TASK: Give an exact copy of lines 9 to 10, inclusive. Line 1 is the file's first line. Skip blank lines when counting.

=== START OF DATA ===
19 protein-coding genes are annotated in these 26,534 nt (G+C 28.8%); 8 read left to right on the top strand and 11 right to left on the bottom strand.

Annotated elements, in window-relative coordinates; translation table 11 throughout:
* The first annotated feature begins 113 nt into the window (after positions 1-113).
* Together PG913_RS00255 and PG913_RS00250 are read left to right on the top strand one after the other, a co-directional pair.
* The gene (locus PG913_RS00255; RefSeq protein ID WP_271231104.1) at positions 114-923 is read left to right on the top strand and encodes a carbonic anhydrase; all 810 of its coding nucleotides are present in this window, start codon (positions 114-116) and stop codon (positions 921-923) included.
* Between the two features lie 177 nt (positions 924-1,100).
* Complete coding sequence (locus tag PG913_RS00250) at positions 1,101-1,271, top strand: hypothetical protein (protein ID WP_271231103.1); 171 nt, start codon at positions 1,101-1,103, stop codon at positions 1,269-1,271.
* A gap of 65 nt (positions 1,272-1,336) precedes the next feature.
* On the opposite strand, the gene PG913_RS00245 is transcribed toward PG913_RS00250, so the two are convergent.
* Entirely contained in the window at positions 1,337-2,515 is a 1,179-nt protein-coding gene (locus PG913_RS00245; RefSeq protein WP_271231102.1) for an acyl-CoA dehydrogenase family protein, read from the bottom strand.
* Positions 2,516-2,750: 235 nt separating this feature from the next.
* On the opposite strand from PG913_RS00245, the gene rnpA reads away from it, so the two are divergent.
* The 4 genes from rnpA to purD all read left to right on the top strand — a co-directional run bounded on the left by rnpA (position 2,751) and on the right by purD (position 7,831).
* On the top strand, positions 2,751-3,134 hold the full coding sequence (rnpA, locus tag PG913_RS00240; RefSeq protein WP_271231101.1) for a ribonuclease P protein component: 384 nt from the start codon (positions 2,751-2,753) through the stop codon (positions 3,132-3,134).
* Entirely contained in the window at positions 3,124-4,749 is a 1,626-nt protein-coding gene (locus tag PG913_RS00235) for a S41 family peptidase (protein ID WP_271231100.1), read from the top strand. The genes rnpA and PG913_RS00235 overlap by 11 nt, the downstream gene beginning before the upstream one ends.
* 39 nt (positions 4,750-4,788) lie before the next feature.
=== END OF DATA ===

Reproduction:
* On the opposite strand, the gene PG913_RS00245 is transcribed toward PG913_RS00250, so the two are convergent.
* Entirely contained in the window at positions 1,337-2,515 is a 1,179-nt protein-coding gene (locus PG913_RS00245; RefSeq protein WP_271231102.1) for an acyl-CoA dehydrogenase family protein, read from the bottom strand.